The implications of the ecological crisis for human personhood

  1. Lemma
  2. Οι επιπτώσεις της οικολογικής κρίσης στο ανθρώπινο πρόσωπο
  3. English
  4. Koutalis, Vangelis
  5. Ethics - Orthodox theological tradition and practice > Eschatology - Orthodox Anthropology - Ecology and the environment - Complementarity
  6. 20-5-2017
  7. Arvanites, Christophoros E. [Author]. The implications of the ecological crisis for human personhood
  8. Οι επιπτώσεις της οικολογικής κρίσης στο ανθρώπινο πρόσωπο - Thessaloniki: Aristotle University of Thessaloniki, Faculty of Theology, School of Theology, 1999.
  9. ecological crisis - religion and ecology - human personhood - Personalism - Orthodox doctrine of the Uncreated and the Created (Άκτιστο-Κτιστό) - Christian anthropology - church and technology - sacramental life of the Church
  10. Εθνικό Αρχείο Διδακτορικών Διατριβών
    1. <p>Arvanites, Christophoros E. (1999). <em>Οι επιπτώσεις της οικολογικής κρίσης στο ανθρώπινο πρόσωπο</em> (Doctoral dissertation). Aristotle University of Thessaloniki, Faculty of Theology, School of Theology</p>
    1. Ecological crisis, according to the author, is not only a crisis of the natural environment surrounding humanity, but also a crisis of the human being in itself. It brings to the forefront the need of the human being to know itself and to search for the experience of the person. Since the human being is the subject which lies at the center of both technology-science and the Church, it is anthropology that can provide a common ground for a productive intersection between ecology and theology. What must be questioned is not science and technology as such, but the belief that science and technology are ethically neutral, indifferent to subjective values. The exaltation of value-neutrality absolves science and technology of any accountability. The ecological crisis renders indispensible the discussion on the meaning and the purpose of the life of the human being as a person created in the image and the likeness of God. It compels the human being to see in science and technology the knowledge ‘in the image’, as given by God, and to comprehend the necessity of the proper use of this knowledge through the eschatological hope which is fuelled by the course towards the attainment of the likeness to God.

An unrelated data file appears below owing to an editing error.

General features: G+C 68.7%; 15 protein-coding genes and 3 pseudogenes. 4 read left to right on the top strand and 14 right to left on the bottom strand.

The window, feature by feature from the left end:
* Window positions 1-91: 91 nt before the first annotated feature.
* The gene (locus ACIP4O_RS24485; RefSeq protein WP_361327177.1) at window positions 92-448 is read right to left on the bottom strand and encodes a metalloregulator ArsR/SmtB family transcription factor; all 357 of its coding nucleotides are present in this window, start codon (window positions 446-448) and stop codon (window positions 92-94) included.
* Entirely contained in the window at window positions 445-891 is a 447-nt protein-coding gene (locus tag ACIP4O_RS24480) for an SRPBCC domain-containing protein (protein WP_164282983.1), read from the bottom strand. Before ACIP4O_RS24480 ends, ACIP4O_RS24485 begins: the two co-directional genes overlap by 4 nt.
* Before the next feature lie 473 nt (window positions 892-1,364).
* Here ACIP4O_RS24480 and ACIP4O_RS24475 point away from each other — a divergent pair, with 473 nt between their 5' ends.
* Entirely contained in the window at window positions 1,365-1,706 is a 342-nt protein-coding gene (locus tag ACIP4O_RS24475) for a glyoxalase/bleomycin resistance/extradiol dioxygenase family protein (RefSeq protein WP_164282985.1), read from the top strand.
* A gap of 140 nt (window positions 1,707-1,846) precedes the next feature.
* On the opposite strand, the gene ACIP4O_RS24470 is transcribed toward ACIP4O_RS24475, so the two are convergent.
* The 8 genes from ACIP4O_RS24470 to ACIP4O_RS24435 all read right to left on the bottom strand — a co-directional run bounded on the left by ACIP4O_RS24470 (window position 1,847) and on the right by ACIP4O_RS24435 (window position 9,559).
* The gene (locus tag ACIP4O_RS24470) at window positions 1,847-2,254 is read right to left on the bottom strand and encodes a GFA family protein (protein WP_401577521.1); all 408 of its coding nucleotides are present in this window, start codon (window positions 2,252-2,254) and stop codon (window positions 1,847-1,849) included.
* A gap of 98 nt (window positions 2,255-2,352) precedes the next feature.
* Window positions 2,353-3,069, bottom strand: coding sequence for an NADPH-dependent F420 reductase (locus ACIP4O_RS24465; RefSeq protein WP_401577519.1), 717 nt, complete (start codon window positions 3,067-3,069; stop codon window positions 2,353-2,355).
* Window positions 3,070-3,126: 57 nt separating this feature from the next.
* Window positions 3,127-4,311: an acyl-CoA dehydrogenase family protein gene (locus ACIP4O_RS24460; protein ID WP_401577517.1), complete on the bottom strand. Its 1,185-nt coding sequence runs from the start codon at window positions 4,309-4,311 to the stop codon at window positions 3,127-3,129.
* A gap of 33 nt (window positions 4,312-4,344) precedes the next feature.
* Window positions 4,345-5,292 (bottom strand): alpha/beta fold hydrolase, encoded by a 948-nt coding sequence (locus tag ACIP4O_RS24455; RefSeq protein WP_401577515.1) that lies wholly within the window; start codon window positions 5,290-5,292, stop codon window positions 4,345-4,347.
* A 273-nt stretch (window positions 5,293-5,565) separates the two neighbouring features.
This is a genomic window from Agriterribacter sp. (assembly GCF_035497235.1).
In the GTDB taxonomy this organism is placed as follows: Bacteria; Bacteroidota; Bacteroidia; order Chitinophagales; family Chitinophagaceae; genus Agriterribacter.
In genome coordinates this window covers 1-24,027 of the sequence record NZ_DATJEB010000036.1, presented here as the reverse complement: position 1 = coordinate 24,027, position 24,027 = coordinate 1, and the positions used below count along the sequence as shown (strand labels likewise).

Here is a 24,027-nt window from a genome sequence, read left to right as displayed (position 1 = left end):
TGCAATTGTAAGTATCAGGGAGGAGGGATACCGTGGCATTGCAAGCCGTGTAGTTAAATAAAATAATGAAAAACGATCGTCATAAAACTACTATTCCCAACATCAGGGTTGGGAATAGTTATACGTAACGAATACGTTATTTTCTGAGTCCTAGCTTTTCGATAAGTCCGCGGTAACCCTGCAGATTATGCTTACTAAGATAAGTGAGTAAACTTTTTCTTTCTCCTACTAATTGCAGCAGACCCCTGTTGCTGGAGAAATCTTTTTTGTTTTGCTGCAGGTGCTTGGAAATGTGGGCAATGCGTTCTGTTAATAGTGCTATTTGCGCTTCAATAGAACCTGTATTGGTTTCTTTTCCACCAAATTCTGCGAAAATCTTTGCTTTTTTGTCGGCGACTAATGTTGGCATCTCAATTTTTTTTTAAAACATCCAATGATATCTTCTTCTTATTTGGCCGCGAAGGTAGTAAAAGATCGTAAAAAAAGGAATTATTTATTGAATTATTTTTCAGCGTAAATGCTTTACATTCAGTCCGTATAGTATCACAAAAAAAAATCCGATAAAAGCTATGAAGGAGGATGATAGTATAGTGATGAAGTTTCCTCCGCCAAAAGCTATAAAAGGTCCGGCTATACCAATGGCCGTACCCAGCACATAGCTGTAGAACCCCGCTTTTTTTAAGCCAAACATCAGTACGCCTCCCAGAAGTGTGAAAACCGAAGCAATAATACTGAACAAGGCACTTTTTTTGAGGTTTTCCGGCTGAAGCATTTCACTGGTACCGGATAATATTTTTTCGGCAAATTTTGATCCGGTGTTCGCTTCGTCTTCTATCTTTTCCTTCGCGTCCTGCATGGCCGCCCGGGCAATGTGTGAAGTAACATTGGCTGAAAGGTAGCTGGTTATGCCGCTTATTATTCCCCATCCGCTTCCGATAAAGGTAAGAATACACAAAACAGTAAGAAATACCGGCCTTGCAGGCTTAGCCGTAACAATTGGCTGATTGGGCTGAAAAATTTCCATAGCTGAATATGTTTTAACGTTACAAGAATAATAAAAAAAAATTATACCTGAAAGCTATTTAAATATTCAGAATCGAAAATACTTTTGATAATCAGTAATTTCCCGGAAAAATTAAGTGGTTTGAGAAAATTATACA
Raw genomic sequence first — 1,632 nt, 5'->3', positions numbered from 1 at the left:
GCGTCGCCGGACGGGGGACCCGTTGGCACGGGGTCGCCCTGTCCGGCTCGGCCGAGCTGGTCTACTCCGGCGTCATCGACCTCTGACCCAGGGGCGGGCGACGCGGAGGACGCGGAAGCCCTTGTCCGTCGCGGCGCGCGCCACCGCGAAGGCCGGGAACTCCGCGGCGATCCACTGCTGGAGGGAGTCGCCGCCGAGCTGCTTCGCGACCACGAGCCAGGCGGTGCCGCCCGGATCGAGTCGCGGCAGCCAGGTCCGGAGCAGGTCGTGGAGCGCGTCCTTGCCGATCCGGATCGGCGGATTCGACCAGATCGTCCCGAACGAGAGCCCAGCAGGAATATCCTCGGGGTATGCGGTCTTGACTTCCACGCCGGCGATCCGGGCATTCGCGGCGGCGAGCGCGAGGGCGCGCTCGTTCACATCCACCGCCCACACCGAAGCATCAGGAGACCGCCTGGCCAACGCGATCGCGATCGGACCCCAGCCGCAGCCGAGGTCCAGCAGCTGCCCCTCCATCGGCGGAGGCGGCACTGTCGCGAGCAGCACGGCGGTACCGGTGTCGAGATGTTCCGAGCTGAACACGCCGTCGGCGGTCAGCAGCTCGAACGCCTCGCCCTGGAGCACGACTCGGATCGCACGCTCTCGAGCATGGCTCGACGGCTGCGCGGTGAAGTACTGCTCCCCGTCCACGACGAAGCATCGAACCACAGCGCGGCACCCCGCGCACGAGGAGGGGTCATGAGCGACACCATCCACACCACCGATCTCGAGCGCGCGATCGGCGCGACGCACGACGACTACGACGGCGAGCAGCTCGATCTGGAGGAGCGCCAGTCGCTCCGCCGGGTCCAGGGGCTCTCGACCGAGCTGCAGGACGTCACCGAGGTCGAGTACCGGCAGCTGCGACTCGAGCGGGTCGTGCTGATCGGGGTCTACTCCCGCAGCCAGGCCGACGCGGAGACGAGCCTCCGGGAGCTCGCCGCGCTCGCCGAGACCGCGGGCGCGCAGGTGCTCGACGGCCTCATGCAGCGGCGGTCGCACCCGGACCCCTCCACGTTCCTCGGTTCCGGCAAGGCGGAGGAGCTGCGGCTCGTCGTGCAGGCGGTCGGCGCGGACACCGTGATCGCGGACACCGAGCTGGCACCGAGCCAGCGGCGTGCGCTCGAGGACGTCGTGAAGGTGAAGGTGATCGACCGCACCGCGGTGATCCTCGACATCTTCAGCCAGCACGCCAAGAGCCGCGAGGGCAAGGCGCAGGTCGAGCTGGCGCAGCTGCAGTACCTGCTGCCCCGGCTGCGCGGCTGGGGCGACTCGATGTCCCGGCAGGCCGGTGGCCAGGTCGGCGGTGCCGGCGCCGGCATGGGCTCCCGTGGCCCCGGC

The concept of the person, in its relevance to the ecological crisis, is the topic of the first part of the dissertation. The author here defines personhood in the context of the creation in the image and the likeness of God, highlighting that the concept of the person forms the very basis of the human community within the Church. Viewed triadologically, it is a metaphor for the communion of the three persons of the Holy Trinity sharing the one divine essence. From a Christological standpoint, the incarnated Word of God is a person constituted of both the divine and the human essence. The author points out that hitherto in Orthodox theology personhood was conceptualized mostly as an object pertaining to dogmatics, sometimes as a pole of relationships conceived in philosophical-theological terms, some other times as an ecclesiological problem, and in some instances also as an index pointing to the need for an asceticism of the person, for a spiritual regeneration through the sacramental life of the Church. The ontological and anthropological implications of personhood have not yet been fully assessed. In Orthodoxy, though, the human being as a person which belongs to the ontological domain of the created beings, plays both a theological and a cosmological role. Its freedom is not unconditional, but it can acquire access to the possibility of an unconditional freedom through its active participation in the life of the Church, of the community which actually tends towards God. The offering for the sake of the neighbor, though everyday pastoral care, accountability and love, is the central pillar in this community. Personhood, in Orthodoxy, is not defined in terms of individual self-consciousness. It is recognized through the relation to the other, either in the sense of the other human persons-hypostases or in the sense of the other created beings. The freedom of the human person is not only the liberation of the human being from its own mortal limitations. It must be also regarded as the liberation of the whole creation from its mortal adherence to inviolable laws. Personhood is a point of eschatological completion, not a springboard for human domination over nature.